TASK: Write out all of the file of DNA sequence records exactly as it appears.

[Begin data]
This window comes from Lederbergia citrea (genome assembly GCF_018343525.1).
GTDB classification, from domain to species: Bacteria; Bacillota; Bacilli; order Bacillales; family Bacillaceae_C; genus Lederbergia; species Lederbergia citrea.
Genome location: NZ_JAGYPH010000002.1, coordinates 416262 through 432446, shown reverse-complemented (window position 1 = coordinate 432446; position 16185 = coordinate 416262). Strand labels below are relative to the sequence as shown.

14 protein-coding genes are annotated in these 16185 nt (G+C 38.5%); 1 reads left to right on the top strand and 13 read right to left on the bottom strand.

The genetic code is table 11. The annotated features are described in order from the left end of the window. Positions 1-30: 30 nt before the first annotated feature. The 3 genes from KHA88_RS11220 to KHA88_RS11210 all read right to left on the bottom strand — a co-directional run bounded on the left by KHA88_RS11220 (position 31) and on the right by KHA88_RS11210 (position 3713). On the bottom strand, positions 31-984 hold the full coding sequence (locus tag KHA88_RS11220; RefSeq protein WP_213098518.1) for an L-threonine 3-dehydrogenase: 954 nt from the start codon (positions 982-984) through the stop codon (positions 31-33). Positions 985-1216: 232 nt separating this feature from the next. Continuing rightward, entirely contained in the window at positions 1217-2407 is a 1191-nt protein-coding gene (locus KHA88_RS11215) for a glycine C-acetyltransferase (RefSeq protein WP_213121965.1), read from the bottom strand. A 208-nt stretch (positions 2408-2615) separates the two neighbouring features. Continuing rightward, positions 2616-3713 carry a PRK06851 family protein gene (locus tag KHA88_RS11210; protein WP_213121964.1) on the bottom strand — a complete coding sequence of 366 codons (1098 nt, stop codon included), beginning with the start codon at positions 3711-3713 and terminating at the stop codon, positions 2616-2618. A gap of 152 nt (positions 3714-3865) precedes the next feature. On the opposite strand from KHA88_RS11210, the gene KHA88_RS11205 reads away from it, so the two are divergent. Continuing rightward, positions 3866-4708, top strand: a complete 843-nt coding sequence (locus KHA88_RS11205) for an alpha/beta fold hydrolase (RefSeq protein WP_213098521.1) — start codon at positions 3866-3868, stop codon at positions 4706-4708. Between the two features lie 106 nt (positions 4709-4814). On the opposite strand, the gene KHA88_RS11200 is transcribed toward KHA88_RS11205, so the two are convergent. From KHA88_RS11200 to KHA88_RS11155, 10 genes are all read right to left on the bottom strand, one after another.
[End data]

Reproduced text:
This window comes from Lederbergia citrea (genome assembly GCF_018343525.1).
GTDB classification, from domain to species: Bacteria; Bacillota; Bacilli; order Bacillales; family Bacillaceae_C; genus Lederbergia; species Lederbergia citrea.
Genome location: NZ_JAGYPH010000002.1, coordinates 416262 through 432446, shown reverse-complemented (window position 1 = coordinate 432446; position 16185 = coordinate 416262). Strand labels below are relative to the sequence as shown.

14 protein-coding genes are annotated in these 16185 nt (G+C 38.5%); 1 reads left to right on the top strand and 13 read right to left on the bottom strand.

The genetic code is table 11. The annotated features are described in order from the left end of the window. Positions 1-30: 30 nt before the first annotated feature. The 3 genes from KHA88_RS11220 to KHA88_RS11210 all read right to left on the bottom strand — a co-directional run bounded on the left by KHA88_RS11220 (position 31) and on the right by KHA88_RS11210 (position 3713). On the bottom strand, positions 31-984 hold the full coding sequence (locus tag KHA88_RS11220; RefSeq protein WP_213098518.1) for an L-threonine 3-dehydrogenase: 954 nt from the start codon (positions 982-984) through the stop codon (positions 31-33). Positions 985-1216: 232 nt separating this feature from the next. Continuing rightward, entirely contained in the window at positions 1217-2407 is a 1191-nt protein-coding gene (locus KHA88_RS11215) for a glycine C-acetyltransferase (RefSeq protein WP_213121965.1), read from the bottom strand. A 208-nt stretch (positions 2408-2615) separates the two neighbouring features. Continuing rightward, positions 2616-3713 carry a PRK06851 family protein gene (locus tag KHA88_RS11210; protein WP_213121964.1) on the bottom strand — a complete coding sequence of 366 codons (1098 nt, stop codon included), beginning with the start codon at positions 3711-3713 and terminating at the stop codon, positions 2616-2618. A gap of 152 nt (positions 3714-3865) precedes the next feature. On the opposite strand from KHA88_RS11210, the gene KHA88_RS11205 reads away from it, so the two are divergent. Continuing rightward, positions 3866-4708, top strand: a complete 843-nt coding sequence (locus KHA88_RS11205) for an alpha/beta fold hydrolase (RefSeq protein WP_213098521.1) — start codon at positions 3866-3868, stop codon at positions 4706-4708. Between the two features lie 106 nt (positions 4709-4814). On the opposite strand, the gene KHA88_RS11200 is transcribed toward KHA88_RS11205, so the two are convergent. From KHA88_RS11200 to KHA88_RS11155, 10 genes are all read right to left on the bottom strand, one after another.